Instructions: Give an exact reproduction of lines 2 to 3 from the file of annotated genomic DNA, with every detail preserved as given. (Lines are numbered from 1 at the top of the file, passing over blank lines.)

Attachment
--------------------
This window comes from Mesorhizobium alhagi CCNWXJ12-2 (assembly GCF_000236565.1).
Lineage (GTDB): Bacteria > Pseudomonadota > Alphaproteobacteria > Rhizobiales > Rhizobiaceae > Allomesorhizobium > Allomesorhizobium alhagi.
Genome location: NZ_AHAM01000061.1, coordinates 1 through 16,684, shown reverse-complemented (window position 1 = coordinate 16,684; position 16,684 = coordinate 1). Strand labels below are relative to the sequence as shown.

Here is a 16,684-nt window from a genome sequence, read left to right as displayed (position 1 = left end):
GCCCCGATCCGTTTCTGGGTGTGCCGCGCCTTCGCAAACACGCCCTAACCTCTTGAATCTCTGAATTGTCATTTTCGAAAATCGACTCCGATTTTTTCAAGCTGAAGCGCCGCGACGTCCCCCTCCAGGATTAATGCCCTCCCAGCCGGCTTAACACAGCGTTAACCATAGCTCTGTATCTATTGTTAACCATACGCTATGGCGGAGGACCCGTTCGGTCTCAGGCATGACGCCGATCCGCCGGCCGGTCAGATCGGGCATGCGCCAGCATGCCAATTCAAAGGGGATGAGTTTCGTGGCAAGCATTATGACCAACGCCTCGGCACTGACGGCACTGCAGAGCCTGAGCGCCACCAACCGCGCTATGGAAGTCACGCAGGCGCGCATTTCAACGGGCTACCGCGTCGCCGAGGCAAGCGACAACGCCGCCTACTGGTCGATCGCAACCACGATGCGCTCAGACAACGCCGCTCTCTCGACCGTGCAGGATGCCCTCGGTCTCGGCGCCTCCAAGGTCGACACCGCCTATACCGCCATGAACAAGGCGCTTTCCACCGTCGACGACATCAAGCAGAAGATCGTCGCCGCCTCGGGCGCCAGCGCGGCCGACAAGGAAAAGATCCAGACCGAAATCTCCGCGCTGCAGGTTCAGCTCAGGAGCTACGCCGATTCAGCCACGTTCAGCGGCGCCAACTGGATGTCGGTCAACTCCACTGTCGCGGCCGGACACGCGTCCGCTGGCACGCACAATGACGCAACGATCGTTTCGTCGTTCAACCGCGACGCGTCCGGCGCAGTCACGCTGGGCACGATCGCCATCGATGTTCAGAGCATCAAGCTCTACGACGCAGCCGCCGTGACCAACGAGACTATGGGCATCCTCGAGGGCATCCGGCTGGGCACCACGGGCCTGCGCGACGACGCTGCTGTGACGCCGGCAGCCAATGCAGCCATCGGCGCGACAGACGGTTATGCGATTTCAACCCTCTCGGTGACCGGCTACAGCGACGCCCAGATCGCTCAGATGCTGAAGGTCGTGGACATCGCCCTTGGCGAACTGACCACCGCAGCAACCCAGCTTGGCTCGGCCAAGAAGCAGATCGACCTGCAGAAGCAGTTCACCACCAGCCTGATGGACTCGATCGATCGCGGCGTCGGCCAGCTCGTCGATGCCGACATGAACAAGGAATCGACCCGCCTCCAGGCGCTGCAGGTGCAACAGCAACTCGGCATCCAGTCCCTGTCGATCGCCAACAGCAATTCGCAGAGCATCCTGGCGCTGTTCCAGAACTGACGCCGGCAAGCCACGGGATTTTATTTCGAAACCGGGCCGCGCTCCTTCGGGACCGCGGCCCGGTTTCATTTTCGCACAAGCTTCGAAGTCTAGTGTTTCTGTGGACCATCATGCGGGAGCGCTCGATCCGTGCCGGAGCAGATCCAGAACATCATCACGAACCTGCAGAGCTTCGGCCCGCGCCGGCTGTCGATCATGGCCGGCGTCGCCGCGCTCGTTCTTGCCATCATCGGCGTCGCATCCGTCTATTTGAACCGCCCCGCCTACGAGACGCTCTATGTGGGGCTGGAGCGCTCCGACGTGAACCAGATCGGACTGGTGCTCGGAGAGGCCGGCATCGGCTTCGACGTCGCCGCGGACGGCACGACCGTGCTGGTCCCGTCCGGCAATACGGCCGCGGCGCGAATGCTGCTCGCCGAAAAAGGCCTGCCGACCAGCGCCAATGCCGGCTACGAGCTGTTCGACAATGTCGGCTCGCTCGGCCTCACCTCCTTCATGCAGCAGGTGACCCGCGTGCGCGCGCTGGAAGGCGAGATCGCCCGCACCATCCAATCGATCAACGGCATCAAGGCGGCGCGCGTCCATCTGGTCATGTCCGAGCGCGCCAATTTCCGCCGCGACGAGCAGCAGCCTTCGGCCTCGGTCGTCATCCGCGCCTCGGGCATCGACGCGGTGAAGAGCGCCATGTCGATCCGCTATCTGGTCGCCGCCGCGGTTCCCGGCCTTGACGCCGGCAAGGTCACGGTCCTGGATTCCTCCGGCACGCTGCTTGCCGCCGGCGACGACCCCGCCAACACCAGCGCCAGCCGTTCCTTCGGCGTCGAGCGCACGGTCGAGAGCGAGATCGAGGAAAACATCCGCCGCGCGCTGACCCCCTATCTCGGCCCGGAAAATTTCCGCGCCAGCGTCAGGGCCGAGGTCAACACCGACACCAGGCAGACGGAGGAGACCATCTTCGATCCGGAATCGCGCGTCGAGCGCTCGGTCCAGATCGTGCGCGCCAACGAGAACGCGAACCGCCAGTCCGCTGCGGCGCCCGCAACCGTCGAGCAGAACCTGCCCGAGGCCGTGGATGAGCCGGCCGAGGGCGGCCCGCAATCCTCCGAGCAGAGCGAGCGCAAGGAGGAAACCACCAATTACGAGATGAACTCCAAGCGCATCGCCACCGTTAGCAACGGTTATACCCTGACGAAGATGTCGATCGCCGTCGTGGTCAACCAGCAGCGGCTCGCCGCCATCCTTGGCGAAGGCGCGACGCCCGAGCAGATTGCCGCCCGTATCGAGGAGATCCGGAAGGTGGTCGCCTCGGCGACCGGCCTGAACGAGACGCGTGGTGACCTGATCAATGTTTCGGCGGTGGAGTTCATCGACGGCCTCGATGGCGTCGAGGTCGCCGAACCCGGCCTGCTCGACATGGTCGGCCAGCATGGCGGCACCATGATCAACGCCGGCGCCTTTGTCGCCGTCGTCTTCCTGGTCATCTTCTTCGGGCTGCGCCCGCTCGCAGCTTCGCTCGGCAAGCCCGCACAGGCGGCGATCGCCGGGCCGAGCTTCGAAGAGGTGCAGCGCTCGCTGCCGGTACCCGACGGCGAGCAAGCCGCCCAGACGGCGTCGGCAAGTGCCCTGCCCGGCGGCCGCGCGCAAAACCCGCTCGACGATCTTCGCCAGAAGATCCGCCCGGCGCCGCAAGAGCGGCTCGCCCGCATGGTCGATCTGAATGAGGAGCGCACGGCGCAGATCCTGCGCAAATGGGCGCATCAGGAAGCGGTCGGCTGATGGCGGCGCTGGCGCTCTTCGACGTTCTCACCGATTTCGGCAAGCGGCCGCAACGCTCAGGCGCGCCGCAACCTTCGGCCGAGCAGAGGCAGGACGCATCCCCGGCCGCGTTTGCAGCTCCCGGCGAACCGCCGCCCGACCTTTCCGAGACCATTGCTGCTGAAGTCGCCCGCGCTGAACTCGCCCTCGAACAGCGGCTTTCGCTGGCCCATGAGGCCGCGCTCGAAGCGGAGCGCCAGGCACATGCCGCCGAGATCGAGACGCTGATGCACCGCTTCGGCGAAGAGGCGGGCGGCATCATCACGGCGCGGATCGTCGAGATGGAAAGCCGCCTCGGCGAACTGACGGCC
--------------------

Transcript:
Lineage (GTDB): Bacteria > Pseudomonadota > Alphaproteobacteria > Rhizobiales > Rhizobiaceae > Allomesorhizobium > Allomesorhizobium alhagi.
Genome location: NZ_AHAM01000061.1, coordinates 1 through 16,684, shown reverse-complemented (window position 1 = coordinate 16,684; position 16,684 = coordinate 1). Strand labels below are relative to the sequence as shown.